Saburo Kido


Name Saburo Kido
Born October 8 1902
Died April 1 1977
Birth Location Hilo, HI
Generational Identifier

Nisei

Attorney and wartime president of the Japanese American Citizens League (JACL). An older Nisei born and raised in Hawai'i, Saburo Kido (1902–77), was an early supporter of the JACL and led the organization through the turbulent war years, surviving two physical attacks while incarcerated at the Poston, Arizona concentration camp. After the war, he and his law partners A. L. Wirin and Fred Okrand took on several key civil rights cases, challenging alien land laws, school segregation, and fishing rights, among other issues.

Nisei Leader

Saburo Kido was born in Hilo, Hawai'i, in 1902, the third son of Sannosuke and Haru Kido. He came to California to attend the Hastings College of Law at age 19 and graduated with his degree in 1926. A sake brewer and bookkeeper, his father lost his business with the advent of prohibition, and the couple returned to Japan after Saburo left for California, never to see him again. He settled in San Francisco and began a law practice. In 1928, he married Mine Harada, a Nisei from Riverside, California. Like a number of older Nisei leaders, he was a Republican, fluent in both Japanese and English, and advocated the idea of the Nisei being a "bridge of understanding" between Japan and the U.S. He also had a purported friendship with anti-Japanese agitator V. S. McClatchy. JACL house historian Bill Hosokawa describes him as "slight, short, dapper, and he had never lost his Hawaiian accent."[1]

Kido was among a group of relatively successful Nisei who came together to form what would become the Japanese American Citizens League (JACL). He was also a key figure in the founding of the Nikkei Shimin, the precurser to the Pacific Citizen, the JACL's house organ newspaper. As he wrote in the first issue of the paper in 1929,

The publication can be the connecting link between the first and second generation Japanese by trying to dissolve any misunderstanding which may be existing at the present time. It can portray to the American public what we, American citizens of Japanese ancestry, are thinking in regards to our duties as citizens as well as our diverse problems. It can give expression to what is considered true American ideals and guide the growing generation to become American citizens we can all be proud of.[2]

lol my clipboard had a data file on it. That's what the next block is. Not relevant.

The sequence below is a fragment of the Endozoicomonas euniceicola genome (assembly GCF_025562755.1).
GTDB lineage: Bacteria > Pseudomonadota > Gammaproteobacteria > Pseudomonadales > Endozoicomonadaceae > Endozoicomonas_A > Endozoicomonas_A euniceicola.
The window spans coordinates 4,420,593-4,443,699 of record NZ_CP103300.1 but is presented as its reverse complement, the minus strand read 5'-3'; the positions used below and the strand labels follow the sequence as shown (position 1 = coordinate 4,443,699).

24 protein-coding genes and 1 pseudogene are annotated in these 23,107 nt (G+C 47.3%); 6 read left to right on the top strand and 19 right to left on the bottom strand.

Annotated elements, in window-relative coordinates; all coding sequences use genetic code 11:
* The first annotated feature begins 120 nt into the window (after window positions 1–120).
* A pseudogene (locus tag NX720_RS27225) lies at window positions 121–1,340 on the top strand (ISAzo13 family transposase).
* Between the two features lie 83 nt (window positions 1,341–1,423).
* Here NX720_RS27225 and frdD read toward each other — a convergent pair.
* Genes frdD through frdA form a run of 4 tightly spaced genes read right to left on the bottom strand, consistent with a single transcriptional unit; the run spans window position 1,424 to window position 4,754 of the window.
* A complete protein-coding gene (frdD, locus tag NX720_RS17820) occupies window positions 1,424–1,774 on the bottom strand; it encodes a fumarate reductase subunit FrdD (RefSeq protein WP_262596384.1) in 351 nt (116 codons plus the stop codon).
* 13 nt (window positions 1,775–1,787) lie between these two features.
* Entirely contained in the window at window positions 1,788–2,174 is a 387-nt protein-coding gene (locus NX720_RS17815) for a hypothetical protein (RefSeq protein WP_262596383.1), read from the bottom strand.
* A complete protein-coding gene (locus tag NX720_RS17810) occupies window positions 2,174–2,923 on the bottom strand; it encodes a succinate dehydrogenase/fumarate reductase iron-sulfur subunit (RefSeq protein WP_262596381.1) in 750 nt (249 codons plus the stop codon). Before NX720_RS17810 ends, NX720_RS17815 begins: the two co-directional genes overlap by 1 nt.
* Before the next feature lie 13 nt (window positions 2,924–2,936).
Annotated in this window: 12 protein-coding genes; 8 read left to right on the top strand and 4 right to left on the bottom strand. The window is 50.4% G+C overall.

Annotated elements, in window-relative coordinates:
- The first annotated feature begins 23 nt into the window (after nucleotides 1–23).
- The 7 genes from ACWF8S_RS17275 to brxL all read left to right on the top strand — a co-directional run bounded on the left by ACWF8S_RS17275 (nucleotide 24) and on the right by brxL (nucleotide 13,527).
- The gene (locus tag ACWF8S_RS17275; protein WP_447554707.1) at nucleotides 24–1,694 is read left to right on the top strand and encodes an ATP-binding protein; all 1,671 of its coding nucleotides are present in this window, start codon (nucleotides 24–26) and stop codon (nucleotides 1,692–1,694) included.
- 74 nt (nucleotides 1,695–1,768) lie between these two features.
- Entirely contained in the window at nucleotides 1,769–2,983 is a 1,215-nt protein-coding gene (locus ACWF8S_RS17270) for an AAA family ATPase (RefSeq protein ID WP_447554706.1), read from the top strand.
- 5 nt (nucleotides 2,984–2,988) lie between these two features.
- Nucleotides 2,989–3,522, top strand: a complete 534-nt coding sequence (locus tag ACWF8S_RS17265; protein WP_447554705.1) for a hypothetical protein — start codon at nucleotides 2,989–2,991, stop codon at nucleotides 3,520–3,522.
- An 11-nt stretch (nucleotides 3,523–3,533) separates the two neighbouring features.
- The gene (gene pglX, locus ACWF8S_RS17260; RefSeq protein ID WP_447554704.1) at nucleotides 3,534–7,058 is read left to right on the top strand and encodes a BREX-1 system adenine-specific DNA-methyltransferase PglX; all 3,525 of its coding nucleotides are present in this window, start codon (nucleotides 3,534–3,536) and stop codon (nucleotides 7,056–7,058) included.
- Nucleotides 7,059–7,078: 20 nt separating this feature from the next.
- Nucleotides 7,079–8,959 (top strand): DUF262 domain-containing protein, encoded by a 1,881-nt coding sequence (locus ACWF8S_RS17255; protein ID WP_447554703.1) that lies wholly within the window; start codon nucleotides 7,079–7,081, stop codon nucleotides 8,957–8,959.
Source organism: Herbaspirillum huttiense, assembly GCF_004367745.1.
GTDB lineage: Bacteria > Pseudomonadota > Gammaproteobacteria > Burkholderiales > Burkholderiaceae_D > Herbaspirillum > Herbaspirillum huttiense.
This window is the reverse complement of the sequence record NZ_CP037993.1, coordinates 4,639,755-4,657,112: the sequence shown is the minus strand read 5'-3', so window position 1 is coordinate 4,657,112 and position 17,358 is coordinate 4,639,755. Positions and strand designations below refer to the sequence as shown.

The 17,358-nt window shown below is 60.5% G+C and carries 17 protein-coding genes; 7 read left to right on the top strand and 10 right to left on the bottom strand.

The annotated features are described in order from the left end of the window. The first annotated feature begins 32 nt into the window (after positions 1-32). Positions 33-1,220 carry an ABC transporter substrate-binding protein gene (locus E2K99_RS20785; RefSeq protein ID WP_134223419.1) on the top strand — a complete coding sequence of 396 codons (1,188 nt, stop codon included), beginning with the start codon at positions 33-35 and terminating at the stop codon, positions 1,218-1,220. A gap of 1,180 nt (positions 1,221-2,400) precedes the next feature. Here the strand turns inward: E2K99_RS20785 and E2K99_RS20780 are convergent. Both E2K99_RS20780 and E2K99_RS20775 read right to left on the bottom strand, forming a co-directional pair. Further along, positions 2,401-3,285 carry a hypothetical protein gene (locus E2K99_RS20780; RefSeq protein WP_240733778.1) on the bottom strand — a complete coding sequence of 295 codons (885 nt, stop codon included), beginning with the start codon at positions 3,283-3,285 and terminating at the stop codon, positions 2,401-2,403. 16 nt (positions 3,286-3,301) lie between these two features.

He continued to support and write for the paper, penning a column titled "Timely Topics." He also authored a front page column of the same name for the Shin Sekai newspaper in the 1930s. Later, as JACL president, he played a key role in the Pacific Citizen moving beyond being a house organ for the JACL to being a national Japanese American newspaper during the war and hired Larry and Guyo Tajiri as editors.

In 1940, he took on the presidency of the JACL, in the shadow of the march to war with Japan. In 1941, he pushed for the hiring of Mike Masaoka as the JACL's first staff person, favoring both his assertive personality and his connection to influential white men such as Elbert Thomas.[3] As the JACL's leader, he met frequently with the FBI and other intelligence agencies and also met with special presidential investigator Curtis Munson.

War and Aftermath

After the attack on Pearl Harbor, Kido sent a telegram to the President on behalf of the JACL that read, "[I]n this solemn hour we pledge our fullest cooperation to you, Mr. President, and to our country... now that Japan has instituted this attack upon our land, we are ready and prepared to expend every effort to repel this invasion together with our fellow Americans."[4] With Masaoka and other JACL leaders, he led the JACL to its controversial decision to cooperate with the impending mass forced removal of Japanese Americans from the West Coast and their subsequent incarceration in concentration camps. At a JACL Emergency National Council Meeting on March 8, 1942, Kido told the delegates to "keep our chins up," that "we are gladly cooperating," and expressed gratitude to the government, noting that "we are glad that we can become wards of our government."[5] He and Masaoka subsequently worked with War Relocation Authority leaders to give their input on the mechanics of administering the camps for incarcerating Japanese Americans. This strategy of cooperation and of putting the best possible face on the situation, exposed bitter divisions in the community.